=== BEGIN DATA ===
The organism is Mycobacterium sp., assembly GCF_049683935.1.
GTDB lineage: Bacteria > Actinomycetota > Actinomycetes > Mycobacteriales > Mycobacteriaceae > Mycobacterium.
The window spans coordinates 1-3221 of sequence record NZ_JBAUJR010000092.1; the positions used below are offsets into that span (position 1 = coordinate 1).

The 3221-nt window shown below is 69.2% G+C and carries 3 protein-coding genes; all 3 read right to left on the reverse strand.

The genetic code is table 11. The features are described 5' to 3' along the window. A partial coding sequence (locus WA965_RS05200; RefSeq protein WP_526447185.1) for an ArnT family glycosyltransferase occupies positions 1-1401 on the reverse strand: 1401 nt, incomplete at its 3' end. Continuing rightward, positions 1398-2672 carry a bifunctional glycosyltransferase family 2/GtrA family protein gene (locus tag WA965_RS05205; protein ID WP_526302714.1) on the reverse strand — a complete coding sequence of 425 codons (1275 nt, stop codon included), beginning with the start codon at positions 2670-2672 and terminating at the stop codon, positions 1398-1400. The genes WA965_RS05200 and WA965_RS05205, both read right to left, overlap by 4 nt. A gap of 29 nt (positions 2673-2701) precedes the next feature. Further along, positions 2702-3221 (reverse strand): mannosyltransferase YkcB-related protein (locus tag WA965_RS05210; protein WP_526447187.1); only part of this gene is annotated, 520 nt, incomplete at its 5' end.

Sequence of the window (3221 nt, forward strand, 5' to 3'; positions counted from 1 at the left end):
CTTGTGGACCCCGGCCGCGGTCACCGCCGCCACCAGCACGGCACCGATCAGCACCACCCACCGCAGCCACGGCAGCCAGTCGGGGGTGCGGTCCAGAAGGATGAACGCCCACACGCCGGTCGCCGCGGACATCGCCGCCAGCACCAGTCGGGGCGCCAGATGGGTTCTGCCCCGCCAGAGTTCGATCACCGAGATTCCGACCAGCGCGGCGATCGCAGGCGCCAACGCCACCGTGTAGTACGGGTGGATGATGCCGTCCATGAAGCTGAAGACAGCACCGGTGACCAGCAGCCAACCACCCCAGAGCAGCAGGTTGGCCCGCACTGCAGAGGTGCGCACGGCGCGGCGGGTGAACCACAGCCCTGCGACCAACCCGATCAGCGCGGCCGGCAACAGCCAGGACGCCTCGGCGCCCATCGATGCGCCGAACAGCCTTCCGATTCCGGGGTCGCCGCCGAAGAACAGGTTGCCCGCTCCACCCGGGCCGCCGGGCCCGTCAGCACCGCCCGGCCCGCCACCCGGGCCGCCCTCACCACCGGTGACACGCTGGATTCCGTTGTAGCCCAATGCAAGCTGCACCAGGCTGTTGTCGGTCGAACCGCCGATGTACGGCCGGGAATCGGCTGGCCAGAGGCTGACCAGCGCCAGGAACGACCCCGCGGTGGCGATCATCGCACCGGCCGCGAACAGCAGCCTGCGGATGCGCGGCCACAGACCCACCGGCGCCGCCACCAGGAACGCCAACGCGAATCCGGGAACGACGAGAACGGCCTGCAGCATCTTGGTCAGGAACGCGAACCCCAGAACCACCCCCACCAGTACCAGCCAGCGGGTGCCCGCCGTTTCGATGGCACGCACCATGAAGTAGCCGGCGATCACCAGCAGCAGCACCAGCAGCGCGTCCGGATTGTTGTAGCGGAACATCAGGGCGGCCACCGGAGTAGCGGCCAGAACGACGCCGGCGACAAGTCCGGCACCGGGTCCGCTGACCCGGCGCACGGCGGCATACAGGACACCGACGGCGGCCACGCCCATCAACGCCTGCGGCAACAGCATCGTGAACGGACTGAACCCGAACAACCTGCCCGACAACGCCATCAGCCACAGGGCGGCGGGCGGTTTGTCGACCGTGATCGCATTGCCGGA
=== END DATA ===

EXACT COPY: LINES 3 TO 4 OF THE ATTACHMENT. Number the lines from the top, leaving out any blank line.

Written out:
The window spans coordinates 1-3221 of sequence record NZ_JBAUJR010000092.1; the positions used below are offsets into that span (position 1 = coordinate 1).

The 3221-nt window shown below is 69.2% G+C and carries 3 protein-coding genes; all 3 read right to left on the reverse strand.